One of the reasons these three women decided to run for office was for their children. And they’re pushing back against the notion that mothers shouldn’t run for office, saying that being a mom actually makes them more qualified.
If President Donald Trump is the most bombastic figure in the Republican Party right now, Gov. Doug Ducey may be his polar opposite, leaving the governor in an increasingly awkward position this election cycle.
Arizona Supreme Court Justice Clint Bolick has a website featuring his written opinions and articles, a rare step for a judge but one that becomes more explicable in an election year.
With reports swirling that Trump will headline an upcoming rally in Phoenix, his likely visit has put Gov. Doug Ducey in an awkward position as the governor toes the line in embracing the Republican Party’s most bombastic figure.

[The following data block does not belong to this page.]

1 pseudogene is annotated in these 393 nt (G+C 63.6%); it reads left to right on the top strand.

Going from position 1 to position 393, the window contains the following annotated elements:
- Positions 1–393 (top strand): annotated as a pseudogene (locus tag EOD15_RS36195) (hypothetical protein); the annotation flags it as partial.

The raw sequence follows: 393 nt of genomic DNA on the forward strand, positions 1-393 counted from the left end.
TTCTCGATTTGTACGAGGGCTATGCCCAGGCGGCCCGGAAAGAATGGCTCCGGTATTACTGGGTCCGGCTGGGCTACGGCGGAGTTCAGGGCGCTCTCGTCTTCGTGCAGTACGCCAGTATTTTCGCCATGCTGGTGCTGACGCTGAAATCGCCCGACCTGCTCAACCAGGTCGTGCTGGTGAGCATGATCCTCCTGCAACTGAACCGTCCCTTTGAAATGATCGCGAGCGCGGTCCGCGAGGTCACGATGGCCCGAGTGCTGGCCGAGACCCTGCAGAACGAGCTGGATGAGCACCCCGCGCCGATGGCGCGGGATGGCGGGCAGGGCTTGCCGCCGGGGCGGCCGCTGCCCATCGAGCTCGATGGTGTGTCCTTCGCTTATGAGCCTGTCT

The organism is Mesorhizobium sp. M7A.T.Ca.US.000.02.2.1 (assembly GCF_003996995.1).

With the final vote tally finally in, Arizonans now know who will be vying for their votes in the November General Election.
Nothing can capture the feeling Kathy Hoffman had when she knew she was victorious quite like a photo tweeted shortly before 10 on primary election night.
This year is different, some Democrats say. And while they say that every year, their hope boils down to a handful of races that could decide which party controls the Senate, and perhaps increase Democrats’ share of representation in the House.
More Arizonans voted in the 2018 primary election than in any other primary in the state’s history, a surge that was in part fueled by strong gains from Democrats at the polls.
The statewide Democratic candidates who emerged victorious from primary elections reflect a diverse slate, with people of color and women making up the majority of the nominees. The Republican nominees reflect quite the opposite.
Gov. Doug Ducey and Democratic challenger David Garcia will go head-to-head in back-to-back televised debates on Sept. 24 in Phoenix and Sept. 25 in Tucson.
The Senate race in Arizona is shaping up to be a tale of two pivots – Sinema’s transformation over the years against McSally’s more abrupt swing on Trump, the most divisive issue in politics today.
So much has already been said about Sen. John McCain, but his absence raises so many questions for the future of this state. Namely, who comes next?